Annenberg Center Live presents Hubbard Street Dance Chicago

Five dances, one night

I’ve reviewed Hubbard Street Dance Chicago four times since they appeared here in 1999. I thought they rocked then, and I was stunned in 2001 to see the improvements new artistic director Jim Vincent brought to the company. How could they have gotten better?

Hubbard Street Dance Chicago, better than ever. (Photo courtesy of Annenberg Center Live.)

They were last here under his direction in 2007, and while still a great company, they had begun to fray around the edges. After helming Netherlands Dance Theater for 10 years, Glenn Edgerton took over as artistic director in 2009 and the 16-member company is razor-sharp again. Just as with the Pennsylvania Ballet, maybe it takes fresh leadership to keep a 40-ish-year-old company looking 20.

It certainly takes new dancers, and though none in this roster were familiar to me, they often thrilled the audience to their feet at the Annenberg Center Live series, eliciting wolf whistles and cheers. This was an audience who knew Hubbard and had waited too long to see them again.

Wonder and comedy

Hubbard acquired William Forsythe’s 2002 N.N.N.N. in 2015, and was the first U.S. company to perform it. This was its Philadelphia premiere. It’s a difficult work, done without music. But with cries, murmurs, and grunts from the dancers, it was a wonder to behold. Sans music, your senses focused your eyes to follow the intricacies of the pushes, pulls, angled arms, falls, dependencies on another’s thigh, shoulder, back, winging off an elbow, or springing off a knee.

Jacqueline Burnett, Ana Lopez, Andrew Murdock, and Kevin J. Shannon kept it going with the steady speed of a champion ping-pong match. Just as Shannon lunged and crooked an arm up, Murdock thrust his arm in a diagonal salute so the two arms merged into one long extended limb.

These geometrical shapes grew exponentially as the dance continued, creating some uncannily comical moments. One of the men placed the seated Lopez’s head in a position where he seemed to want it. As he flitted away, she twisted it back in a 180 as if to say, “What?” Another dancer hovered over a partner in a spread-legged pushup, shoving down the shoulders of the guy on the floor. Meanwhile the prone dancer pushed upward rhythmically; it had the comic desperation of Buster Keaton pumping a handcar on the railroad tracks in The General.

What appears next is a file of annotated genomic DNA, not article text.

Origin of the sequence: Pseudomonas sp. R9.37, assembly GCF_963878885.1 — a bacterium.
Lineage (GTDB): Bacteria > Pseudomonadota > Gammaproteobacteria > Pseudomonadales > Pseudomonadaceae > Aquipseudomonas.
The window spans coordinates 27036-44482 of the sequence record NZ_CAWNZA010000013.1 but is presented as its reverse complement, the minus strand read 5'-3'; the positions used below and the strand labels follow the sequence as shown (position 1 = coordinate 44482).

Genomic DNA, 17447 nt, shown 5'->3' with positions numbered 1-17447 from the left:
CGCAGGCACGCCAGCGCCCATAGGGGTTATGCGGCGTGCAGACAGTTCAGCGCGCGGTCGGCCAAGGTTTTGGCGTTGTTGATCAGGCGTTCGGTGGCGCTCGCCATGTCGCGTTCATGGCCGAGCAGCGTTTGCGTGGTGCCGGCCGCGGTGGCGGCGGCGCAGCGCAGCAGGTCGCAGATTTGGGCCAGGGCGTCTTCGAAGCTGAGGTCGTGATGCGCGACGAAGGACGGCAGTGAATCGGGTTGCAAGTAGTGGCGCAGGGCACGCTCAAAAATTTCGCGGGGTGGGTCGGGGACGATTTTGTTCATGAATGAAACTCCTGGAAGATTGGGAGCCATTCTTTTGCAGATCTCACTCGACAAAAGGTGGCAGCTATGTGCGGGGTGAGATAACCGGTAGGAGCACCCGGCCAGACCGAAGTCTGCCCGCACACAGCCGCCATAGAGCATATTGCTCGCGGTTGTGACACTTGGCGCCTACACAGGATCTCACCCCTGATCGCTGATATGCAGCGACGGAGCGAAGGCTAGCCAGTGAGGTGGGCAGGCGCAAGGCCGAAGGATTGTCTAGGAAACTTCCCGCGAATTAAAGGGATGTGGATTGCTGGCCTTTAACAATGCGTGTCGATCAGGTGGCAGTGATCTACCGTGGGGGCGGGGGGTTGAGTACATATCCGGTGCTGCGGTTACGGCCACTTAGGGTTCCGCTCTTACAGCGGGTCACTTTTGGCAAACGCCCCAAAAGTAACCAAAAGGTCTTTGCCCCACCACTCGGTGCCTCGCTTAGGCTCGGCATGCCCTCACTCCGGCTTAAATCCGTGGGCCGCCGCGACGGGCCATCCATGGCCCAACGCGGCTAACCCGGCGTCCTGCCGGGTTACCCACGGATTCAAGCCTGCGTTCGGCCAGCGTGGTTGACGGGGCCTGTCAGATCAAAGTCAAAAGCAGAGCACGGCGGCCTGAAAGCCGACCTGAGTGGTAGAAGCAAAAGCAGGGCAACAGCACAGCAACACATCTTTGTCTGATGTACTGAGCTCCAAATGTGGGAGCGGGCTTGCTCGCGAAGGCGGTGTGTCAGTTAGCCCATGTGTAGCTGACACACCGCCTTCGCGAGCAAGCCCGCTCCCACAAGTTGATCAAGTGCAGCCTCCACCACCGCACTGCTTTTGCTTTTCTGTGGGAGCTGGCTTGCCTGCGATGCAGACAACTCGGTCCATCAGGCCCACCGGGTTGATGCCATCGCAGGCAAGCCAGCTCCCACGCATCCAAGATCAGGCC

Daft and deft

Two women choreographers delivered ecstatic works. In the Philadelphia premiere of Robyn Mineko Williams’s Cloudline, you could feel a visceral response rippling through the audience, mirroring the magical shapes of the dance as a slowly descending backdrop became billowing clouds. A waltzy tango by Jherek Bischoff kicked it off as a romantic purple dream for seven dancers. The dancers made the old trick of undulating fabric and swelling it with air look entrancing and new again. As Julie London sang “The End of the World,” with a lone woman left lying on the stage, it seemed she was longing for a lost love (which is not always the end of the world).

Crystal Pite’s Solo Echo also used seven dancers dancing to Brahms. The men were as graceful as the women, the women as athletic as the men. In lineups of descending height, Tom Vissor lit their perfectly matched biceps to stand out like sculptures. There were several beautiful enchained motifs, perhaps suggesting the title’s ambiguity and asking, “Can we go it alone?”

Hubbard’s resident choreographer Alejandro Cerrudo’s tongue-in-cheek PACOPEPEPLUTO delivered the show’s punchline. Cerrudo had Michael Gross, Kevin J. Shannon, and David Schultz in revealing dance belts that, in Matt Miller’s shadowy lighting, made them look nude. Each danced virtuosically to songs by Dean Martin, and the middle section had the three scampering like cheeky rascals. Andrew Murdock led with “Memories Are Made of This.” His daft and deft body language set the tone for the rest of the piece’s dark fun. Kevin J. Shannon ran out full frontal as Martin crooned “How I'd love to hear the organ / in the chapel in the moonlight,” eliciting one of those hoots from the audience. David Shultz got the honor of dancing “That’s Amore,” and he did hit your eye like a big pizza pie, filling the stage with big, open-chested, joyous leaps.

Ana Lopez and Florian Lochner humorously danced Nacho Duato’s bonbon, Violoncello (duet from Multiplicity. Forms of Silence and Emptiness.). Lopez was the squirming cello. They’ll perform the same program at McCarter Theatre Center in Princeton, New Jersey, on January 16, 2018, so take a quick trip up I-95 to see it if you missed this run.

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